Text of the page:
Wednesday, July 13, 2011
Paul is Dead
Though Paul is the primary human protagonist in the second half of the book of Acts (Acts 13-28), his death is not recorded. At the book’s conclusion, Paul is awaiting trial in Rome (Acts 28:16, 30). The only apostle whose death is documented in Acts is James (Acts 12:2).
The consensus among scholars is that Paul was indeed dead at the time Acts was written. Though the Bible and history are silent regarding Paul’s death, church history indicates that he was martyred in Rome during Nero’s reign around 64 CE. His death is commemorated at Tre Fontane Abbey. Early church historian Eusebius of Caesarea (263-339) references Paul’s martyrdom twice (Historia Ecclesiastica 2.21, 2.25). He claims that Paul successfully defended himself before Nero in Rome (correlating to his incarceration in Acts 28) and was released only to be imprisoned again and ultimately beheaded. While Peter is crucified upside down, Paul is decapitated, the standard form of capitol punishment for Roman citizens (Acts 22:28). Eusebius sites Caius of Rome as his source and was likely also influenced by the non-canonical Acts of Paul, which he lists among spurious works. The Acts of Paul also depicts the famed apostle being decollated (Acts of Paul XIV).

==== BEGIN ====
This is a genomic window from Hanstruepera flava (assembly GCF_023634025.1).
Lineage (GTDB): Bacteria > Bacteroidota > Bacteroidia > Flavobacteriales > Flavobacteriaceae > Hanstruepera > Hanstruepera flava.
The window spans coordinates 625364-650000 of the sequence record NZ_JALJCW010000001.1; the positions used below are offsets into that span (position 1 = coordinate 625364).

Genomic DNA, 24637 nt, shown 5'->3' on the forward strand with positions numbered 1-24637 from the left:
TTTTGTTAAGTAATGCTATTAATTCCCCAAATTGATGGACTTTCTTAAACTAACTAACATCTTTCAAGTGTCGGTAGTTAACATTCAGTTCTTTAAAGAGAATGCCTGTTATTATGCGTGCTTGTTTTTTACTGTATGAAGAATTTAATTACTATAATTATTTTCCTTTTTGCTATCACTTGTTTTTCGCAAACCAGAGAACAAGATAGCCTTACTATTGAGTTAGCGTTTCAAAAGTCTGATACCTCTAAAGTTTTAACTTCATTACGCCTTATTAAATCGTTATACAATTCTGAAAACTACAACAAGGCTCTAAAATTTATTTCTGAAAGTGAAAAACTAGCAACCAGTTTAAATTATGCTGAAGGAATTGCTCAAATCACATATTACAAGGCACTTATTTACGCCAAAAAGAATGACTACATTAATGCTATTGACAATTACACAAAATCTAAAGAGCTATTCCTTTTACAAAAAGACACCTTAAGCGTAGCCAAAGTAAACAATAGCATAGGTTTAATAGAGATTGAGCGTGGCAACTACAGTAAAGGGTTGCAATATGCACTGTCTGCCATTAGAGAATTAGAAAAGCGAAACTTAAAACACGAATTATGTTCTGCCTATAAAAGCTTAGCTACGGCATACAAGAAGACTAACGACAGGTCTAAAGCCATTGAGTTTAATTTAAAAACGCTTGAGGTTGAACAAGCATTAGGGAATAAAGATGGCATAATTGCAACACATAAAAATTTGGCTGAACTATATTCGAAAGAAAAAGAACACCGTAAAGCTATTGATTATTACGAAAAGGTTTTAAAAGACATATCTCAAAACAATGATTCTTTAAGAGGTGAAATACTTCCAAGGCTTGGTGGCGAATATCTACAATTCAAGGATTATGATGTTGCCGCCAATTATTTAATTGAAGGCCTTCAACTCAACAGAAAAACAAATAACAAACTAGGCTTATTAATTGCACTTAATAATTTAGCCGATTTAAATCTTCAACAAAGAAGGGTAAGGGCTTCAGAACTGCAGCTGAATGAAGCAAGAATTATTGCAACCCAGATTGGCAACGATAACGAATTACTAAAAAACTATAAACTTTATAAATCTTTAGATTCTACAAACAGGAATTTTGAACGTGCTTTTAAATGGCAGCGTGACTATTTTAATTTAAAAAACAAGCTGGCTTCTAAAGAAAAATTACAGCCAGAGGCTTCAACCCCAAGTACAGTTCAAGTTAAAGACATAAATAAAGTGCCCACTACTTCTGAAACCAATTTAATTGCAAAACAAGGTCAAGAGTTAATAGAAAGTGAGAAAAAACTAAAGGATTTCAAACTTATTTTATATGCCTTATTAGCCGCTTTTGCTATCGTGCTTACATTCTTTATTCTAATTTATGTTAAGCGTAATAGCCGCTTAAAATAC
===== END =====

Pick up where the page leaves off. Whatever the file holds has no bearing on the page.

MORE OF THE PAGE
Some have dated Acts at 62 CE because Paul’s death is absent [e.g. Norman Geisler (b. 1932), Donald Guthrie (1915-1992)]. Eusebius, himself, believed that the book was published prior to the apostles’ martyrdom (Historia Ecclesiastica 2.22). Most scholars, however, assert that Acts was written at the earliest in 80 CE, long after the death of Paul. Hans Conzelmann (1915-1989) concludes, “The farewell speech in Miletus [Acts 20:25-38] leaves no doubt as to how this came about: Paul was executed. But Luke did not wish to tell about that. The purpose of the book has been fully achieved; therefore we ought to reject all hypotheses which understand the book as incomplete or which declare the ending to be accidental.” 1
Joseph Fitzmyer (b. 1920) notes emphatically, “Homer’s Iliad is not seen to be incomplete because it does not describe Achilles’ death!” .”2
If Paul was dead at the time of the writing of Acts, why is his death omitted? Why leave the reader in doubt as to a hero’s fate?
The book of Acts is not a biography of Paul, but rather a documentation of the Holy Spirit’s involvement in the world. Acts is the last narrative book in the canon and details the history of the early church. The book’s conclusion is open-ended, leaving the reader to continue the story.
How are you carrying out the Holy Spirit’s work in the world?
1Hans Conzelmann, Acts of the Apostles: A Commentary on the Acts of the Apostles (Hermeneia: a Critical and Historical Commentary on the Bible). (Philadelphia: Fortress Press, 1987) 227-228.
2Joseph A. Fitzmyer, The Acts of the Apostles: a new translation with introduction and commentary. The Anchor Bible v. 31. (New York: Doubleday, 1998) 791-792.